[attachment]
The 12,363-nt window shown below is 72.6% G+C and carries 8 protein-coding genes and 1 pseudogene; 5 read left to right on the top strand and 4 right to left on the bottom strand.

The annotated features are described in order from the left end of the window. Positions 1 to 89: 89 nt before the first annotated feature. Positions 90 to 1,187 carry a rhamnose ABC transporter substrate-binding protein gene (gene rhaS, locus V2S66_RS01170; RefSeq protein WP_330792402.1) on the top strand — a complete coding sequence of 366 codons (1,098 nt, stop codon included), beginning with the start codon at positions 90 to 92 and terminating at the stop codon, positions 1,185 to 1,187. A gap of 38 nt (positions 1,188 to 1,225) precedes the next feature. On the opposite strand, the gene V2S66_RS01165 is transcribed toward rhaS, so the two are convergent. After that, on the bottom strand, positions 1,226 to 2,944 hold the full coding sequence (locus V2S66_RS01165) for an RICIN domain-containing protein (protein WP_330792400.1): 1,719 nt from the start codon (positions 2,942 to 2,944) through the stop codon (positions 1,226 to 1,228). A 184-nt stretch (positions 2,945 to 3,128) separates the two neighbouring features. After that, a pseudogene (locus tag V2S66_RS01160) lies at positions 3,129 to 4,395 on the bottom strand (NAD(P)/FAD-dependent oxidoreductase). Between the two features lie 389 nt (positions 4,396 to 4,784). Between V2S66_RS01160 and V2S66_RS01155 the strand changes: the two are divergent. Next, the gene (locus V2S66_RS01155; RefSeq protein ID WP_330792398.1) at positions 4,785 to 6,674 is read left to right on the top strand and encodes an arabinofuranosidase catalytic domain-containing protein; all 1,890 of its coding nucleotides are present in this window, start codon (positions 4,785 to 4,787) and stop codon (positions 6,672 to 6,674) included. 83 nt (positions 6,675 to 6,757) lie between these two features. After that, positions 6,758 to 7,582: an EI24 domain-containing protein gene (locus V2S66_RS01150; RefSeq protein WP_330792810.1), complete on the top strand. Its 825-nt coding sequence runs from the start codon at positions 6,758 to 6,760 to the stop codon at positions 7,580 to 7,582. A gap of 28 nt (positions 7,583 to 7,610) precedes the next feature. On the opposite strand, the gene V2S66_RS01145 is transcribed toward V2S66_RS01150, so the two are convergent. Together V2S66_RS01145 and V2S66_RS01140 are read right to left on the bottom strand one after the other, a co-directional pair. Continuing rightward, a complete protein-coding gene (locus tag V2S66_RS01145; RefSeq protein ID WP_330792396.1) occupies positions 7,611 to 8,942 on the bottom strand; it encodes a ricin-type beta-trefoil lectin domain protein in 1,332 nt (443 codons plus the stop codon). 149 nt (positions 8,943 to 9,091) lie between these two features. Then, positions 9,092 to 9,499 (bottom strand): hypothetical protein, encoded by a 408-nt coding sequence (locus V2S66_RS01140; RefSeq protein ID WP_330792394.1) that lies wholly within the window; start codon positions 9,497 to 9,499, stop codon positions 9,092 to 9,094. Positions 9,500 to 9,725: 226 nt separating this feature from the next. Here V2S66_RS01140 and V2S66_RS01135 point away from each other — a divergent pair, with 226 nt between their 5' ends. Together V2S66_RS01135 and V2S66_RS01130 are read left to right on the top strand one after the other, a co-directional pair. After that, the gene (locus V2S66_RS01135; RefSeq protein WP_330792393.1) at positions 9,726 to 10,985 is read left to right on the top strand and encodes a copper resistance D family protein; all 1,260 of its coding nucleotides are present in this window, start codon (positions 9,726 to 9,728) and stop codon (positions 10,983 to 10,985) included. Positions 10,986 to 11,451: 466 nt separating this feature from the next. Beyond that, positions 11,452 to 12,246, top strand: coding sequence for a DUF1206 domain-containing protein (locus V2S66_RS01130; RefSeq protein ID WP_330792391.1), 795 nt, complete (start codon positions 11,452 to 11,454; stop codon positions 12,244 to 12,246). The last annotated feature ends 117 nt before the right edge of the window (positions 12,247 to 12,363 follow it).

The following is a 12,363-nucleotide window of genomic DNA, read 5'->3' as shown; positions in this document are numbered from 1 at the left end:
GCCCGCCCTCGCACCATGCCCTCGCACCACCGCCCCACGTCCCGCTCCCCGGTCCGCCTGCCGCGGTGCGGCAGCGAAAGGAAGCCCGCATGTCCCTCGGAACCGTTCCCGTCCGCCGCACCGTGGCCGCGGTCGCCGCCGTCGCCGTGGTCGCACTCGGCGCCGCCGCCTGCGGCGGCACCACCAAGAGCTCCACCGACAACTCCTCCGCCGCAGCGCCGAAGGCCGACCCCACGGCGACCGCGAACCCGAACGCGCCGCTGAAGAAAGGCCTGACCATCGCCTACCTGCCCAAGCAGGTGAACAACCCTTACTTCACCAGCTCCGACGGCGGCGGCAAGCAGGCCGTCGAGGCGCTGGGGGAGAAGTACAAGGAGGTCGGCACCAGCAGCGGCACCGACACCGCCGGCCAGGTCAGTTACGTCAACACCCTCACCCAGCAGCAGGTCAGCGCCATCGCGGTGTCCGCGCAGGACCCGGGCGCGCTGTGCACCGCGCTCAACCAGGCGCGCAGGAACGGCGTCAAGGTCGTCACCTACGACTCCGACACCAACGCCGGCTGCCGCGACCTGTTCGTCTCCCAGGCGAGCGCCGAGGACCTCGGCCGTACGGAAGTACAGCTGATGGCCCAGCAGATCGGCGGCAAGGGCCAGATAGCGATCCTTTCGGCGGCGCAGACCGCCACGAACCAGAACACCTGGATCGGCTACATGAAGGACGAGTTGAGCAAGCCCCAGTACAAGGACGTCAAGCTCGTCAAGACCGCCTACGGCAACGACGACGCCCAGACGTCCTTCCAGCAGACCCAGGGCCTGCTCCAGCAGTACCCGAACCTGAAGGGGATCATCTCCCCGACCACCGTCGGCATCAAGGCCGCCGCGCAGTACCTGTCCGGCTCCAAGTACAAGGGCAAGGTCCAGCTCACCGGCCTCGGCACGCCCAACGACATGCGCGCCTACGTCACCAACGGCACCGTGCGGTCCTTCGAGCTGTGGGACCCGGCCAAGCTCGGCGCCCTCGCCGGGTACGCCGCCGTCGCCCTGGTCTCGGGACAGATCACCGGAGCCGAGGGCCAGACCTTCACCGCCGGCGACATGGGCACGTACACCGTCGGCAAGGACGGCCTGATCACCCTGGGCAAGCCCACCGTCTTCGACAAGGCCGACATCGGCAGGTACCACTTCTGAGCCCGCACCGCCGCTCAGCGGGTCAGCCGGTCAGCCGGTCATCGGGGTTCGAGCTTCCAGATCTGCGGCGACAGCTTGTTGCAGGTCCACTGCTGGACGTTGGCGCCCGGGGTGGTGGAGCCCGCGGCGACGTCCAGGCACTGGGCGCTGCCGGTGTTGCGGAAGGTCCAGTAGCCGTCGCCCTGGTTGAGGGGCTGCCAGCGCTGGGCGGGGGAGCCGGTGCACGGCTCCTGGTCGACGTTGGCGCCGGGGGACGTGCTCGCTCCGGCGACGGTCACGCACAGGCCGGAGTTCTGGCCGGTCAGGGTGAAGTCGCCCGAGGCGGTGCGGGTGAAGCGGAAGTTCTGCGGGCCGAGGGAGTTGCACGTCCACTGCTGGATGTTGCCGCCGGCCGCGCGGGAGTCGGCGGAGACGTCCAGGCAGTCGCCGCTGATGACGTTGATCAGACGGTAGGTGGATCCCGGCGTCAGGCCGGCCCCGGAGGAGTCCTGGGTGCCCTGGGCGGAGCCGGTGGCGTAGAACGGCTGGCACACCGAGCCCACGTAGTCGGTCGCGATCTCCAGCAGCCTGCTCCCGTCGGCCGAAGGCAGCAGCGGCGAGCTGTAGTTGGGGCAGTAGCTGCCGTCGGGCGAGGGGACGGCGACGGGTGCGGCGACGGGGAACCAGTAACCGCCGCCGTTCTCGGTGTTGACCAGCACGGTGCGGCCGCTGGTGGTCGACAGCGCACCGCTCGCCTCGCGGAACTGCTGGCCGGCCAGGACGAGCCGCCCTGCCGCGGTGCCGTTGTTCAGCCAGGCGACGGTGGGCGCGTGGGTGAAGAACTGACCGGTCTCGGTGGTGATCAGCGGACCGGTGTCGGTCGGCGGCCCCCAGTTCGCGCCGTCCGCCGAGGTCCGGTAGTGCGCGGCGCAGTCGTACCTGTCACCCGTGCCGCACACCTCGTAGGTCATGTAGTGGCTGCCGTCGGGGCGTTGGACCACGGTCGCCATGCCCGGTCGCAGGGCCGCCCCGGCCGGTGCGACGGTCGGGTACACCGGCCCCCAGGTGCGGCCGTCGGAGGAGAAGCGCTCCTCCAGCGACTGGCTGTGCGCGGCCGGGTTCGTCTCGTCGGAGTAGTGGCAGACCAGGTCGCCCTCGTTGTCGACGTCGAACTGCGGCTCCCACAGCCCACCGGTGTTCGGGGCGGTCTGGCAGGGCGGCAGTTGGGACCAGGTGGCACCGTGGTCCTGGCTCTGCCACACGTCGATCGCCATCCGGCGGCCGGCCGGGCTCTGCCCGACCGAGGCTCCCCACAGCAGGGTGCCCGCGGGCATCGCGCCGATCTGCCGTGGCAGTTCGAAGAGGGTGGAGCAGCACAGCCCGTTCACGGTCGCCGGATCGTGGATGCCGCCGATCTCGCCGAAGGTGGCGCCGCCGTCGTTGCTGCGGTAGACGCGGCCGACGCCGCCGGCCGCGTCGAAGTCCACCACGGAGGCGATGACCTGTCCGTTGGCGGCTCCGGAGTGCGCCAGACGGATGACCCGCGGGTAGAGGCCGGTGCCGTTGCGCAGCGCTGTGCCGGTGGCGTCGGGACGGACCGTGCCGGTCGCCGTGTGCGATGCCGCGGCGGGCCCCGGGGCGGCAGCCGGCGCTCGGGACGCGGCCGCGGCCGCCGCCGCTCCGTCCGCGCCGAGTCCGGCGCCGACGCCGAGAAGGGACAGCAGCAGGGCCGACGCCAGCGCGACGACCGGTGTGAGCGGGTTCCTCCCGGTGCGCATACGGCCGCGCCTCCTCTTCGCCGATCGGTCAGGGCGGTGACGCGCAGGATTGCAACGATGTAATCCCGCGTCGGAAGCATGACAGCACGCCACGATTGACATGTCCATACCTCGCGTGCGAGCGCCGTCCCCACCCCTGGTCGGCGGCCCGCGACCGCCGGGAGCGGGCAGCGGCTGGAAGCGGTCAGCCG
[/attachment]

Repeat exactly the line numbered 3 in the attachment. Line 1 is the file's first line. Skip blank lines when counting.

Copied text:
The following is a 12,363-nucleotide window of genomic DNA, read 5'->3' as shown; positions in this document are numbered from 1 at the left end: